AMD's move to rely on ARM for server chips turned out to be a mistake, and the company is putting its faith back in x86 chips.
Instead of ARM-based servers, AMD is relying again on x86 chips, this time based on the promising Zen architecture, to take market share from Intel.
AMD shipped its first ARM-based Opteron A-series processors early this year after delays. The first server chips based on a custom ARM-based core, called K12 core, could be released next year, AMD said, but the company's server strategy next year is centered on Zen and x86.
During a talk at the Pacific Crest Global Technology Leadership Forum in Vail, Colorado, this week, AMD CEO Lisa Su confirmed the company's new strategy.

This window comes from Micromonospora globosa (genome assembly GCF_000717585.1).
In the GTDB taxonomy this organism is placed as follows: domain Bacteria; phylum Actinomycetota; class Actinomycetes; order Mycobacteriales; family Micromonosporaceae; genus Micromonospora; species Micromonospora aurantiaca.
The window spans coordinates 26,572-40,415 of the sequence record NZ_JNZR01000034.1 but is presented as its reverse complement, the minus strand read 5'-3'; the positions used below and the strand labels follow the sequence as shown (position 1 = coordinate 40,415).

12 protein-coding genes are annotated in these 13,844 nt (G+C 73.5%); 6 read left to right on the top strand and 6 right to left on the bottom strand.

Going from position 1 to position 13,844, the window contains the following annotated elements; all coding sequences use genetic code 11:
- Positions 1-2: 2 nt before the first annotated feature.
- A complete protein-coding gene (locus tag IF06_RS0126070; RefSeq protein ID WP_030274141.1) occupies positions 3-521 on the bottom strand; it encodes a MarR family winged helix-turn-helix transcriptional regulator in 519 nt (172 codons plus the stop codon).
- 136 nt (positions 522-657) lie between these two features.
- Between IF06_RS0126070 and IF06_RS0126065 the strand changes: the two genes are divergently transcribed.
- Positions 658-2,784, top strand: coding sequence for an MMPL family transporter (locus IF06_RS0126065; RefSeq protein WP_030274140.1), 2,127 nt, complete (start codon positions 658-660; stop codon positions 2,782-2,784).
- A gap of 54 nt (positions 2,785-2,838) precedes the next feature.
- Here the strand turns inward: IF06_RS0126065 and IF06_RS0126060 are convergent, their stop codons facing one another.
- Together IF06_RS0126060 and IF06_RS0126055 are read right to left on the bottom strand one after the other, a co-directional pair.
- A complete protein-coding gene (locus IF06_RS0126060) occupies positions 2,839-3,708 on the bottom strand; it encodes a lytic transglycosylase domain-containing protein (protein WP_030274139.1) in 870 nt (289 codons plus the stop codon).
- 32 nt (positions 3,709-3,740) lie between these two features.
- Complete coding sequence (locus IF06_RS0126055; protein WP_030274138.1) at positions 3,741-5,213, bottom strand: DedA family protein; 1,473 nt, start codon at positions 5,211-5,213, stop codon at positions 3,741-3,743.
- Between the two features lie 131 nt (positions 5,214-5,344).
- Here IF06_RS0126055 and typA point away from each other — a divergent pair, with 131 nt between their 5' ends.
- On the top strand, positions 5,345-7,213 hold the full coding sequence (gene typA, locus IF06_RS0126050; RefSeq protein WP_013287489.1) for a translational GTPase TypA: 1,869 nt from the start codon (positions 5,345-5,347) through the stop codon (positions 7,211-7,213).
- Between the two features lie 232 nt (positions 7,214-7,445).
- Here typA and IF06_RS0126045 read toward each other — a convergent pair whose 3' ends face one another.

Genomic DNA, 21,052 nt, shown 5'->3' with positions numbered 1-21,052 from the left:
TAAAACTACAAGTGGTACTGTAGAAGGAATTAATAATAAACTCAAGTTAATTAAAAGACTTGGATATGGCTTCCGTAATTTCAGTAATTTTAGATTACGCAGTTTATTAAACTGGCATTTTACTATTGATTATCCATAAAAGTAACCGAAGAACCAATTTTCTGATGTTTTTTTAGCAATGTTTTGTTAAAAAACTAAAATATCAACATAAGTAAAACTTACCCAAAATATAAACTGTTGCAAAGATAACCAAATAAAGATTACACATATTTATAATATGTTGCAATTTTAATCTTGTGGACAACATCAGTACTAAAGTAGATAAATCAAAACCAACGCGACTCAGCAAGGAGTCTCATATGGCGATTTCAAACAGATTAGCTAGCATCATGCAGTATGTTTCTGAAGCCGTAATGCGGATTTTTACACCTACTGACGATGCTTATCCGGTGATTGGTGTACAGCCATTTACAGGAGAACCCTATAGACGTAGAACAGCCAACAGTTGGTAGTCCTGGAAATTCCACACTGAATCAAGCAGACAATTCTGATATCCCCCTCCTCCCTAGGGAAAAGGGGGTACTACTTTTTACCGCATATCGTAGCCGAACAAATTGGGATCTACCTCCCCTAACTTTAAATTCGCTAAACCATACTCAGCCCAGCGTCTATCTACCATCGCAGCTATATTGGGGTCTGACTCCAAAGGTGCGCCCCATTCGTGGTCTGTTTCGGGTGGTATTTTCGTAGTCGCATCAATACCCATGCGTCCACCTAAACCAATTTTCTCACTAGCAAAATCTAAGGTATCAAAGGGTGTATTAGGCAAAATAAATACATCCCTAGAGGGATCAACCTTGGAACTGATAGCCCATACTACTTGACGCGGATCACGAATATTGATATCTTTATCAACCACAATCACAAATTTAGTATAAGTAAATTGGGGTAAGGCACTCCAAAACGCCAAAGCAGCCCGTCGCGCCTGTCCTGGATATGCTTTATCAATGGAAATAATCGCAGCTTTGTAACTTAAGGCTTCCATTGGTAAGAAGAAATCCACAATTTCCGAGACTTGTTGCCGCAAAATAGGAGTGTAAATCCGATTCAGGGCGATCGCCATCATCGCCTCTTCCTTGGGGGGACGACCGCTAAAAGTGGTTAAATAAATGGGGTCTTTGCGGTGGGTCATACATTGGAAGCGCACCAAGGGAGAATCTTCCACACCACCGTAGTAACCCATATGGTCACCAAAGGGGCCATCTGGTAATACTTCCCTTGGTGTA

The ARM server adoption hasn't advanced as quickly as some people might have thought, primarily because of the slow adoption and performance demanded by servers, Su said.
"The demands of the data center are very, very high, and so to get to what I would call good-enough capability, we're still quite not there" with ARM-based chips, Su said.
"From our standpoint, we're going to lead with x86, she added. "The transition for us, in terms of growing share in the data center with x86, will be much faster."
However, AMD will "certainly continue to think about ARM in our portfolio," she added.
With its high-performance Zen x86 chips, AMD hopes it'll deliver performance on par with Intel's server chips. AMD plans to release its own Zen chips for cloud servers, and also wants to couple the CPUs with its Radeon GPUs in high-performance computers.